JO and Mick Saunders didn’t hesitate when asked to house a teenage football recruit for the 2016 season.
It took the parents of four – now empty-nesters – less than five minutes to agree.
And so they welcomed Cedric Cox into their Camperdown home for what Jo describes as “an unexpected winter”.
“It’s not hard to bring someone into your home and look after them, that, to me, is the easiest thing,” she said.
“It’s been very different from what we expected because we weren’t expecting the roller-coaster it’s been heading towards the (AFL) draft.”
Cox, 19, landed in Camperdown from the remote Western Australian community of Halls Creek in March.
He wanted to carve a better life for himself. And football, the sport where he dazzles with his pace and foot skills, gave him that opportunity.
The decision to move 4000 kilometres away opened doors – starring roles for Camperdown turned into Hampden interleague selection which caught TAC Cup North Ballarat Rebels’ attention.
AFL clubs came calling, thick and fast.
In the background, the Saunders were swept up in Cox’s journey.
The Camperdown-based teachers – Mick works at St Patrick’s Primary School and Jo at Mercy Regional College – found it was opening doors for them too.
“We also reconnected with the football club, which was nice,” Jo said.
“They were really welcoming because we know everyone there, being such a small club.
“Our kids had played there but only as juniors and (then this year) we started going up there on Thursdays for dinners.”
Mick watched with pride as Cox climbed the football ladder.
“We were just happy to have him involved in the local footy and then all of a sudden we found ourselves driving him to Warrnambool for interleague training and then taking him to Ballarat to introduce him to Gerard (FitzGerald) and the crew up there,” he said.
“And to Melbourne when he made the Victorian under 19 team, we took him down there to train a couple of times. Then it was most Thursday nights, going to Lismore and picking him up off of the bus.
“James Castles’ wife Chelsea would run him out to Lismore and he’d hop on the bus there and I’d pick him up on the bus at 8.30pm.”
Off the field, the reserved Cox thrived too.
He found work at Loaf and Lounge bakery, working four days a week before football commitments lessened his hours.
Workmate Tom Henry would pick Cox up at 2am and they’d head in for their shifts.
“He’s made some really good friends and they’ve supported him too,” Mick said.
“And most Saturday nights we didn’t see him – he’d go off with his friends, they’d go camping and hunting, he loves to shoot rabbits.
“He was able to keep that country boy aspect of his life.”
Jo, who would make a batch of “lucky biscuits” for AFL recruiters’ visits, said Cox’s easygoing nature helped him settle into a new lifestyle.
“Mick made the comment the other week that the friends he’s made, it’s not because he’s a good footballer, it’s because he’s a nice guy,” she said.
The significance of the Saunders’ impact on his life is not lost on Cox.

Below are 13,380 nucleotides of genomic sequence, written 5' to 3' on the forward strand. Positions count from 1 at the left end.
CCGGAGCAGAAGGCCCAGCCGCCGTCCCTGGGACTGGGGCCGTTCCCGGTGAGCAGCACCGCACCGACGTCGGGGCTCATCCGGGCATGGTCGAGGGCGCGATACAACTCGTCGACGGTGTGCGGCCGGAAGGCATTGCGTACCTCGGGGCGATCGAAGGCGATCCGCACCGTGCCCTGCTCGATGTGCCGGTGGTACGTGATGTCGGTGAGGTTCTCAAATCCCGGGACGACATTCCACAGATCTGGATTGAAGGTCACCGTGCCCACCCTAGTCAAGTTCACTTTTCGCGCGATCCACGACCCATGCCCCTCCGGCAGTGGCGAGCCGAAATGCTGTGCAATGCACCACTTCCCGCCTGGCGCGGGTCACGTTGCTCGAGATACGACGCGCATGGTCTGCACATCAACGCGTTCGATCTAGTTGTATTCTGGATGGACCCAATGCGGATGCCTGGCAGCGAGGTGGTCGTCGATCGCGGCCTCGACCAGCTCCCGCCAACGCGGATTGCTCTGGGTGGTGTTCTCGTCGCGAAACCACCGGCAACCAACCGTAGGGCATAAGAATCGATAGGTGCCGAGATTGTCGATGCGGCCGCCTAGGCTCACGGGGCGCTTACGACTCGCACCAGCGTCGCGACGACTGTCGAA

“I have loved their company, and their background and their family,” he said.
“It’s really great and they treat me like a son.”
Camperdown reserves coach James Castles, who met Cox during a teaching year in Halls Creek, is another important figure in his life.
“He’s been a big influence, bringing me down here and always keeping that contact when I was back in the Kimberleys,” Cox said.
“He’s the one who wanted me to do something with my life and put my life on track. I respect him a lot.
“If it wasn’t for him, I would not be here right now.”
This year has been one of firsts for Cox.
Working in the bakery was eye-opening – he “wanted to try something that I’d never done before” – and even aspects of football were foreign to him.
“Back at home we never had a structured plan or anything like that,” Cox said.
“It was basically grab the ball and run with it and see what you can do.
“Down here it’s all about structures and training hard – we never used to have full trainings or pre-season training.
“It is great learning all this stuff and how they do footy down this side (of the country) and learning about what you can develop more.”
Cox played 10 games for Camperdown before he was talent-spotted and joined TAC Cup ranks. But he won’t undersell the Magpies’ role in his development.
“Fitting in was pretty hard. I didn’t know any of the players until a couple of weeks later,” Cox said of his pre-season arrival at Leura Oval.
“Now I know every single one of them and it was really great playing for them and playing for their club.”
Cox is one of six siblings and remains in contact with his family in Halls Creek.
He returned home to relax after the season and will have them on Skype during the draft telecast so they can share the moment too.
One of his brothers, Daniel, had his own football journey in 2016, finishing runner-up on TV show The Recruit. Cox was proud of his more outgoing brother’s efforts.
“He’s always the loudest one in the family; he’s always the centre of attention,” he said, tongue-in-cheek.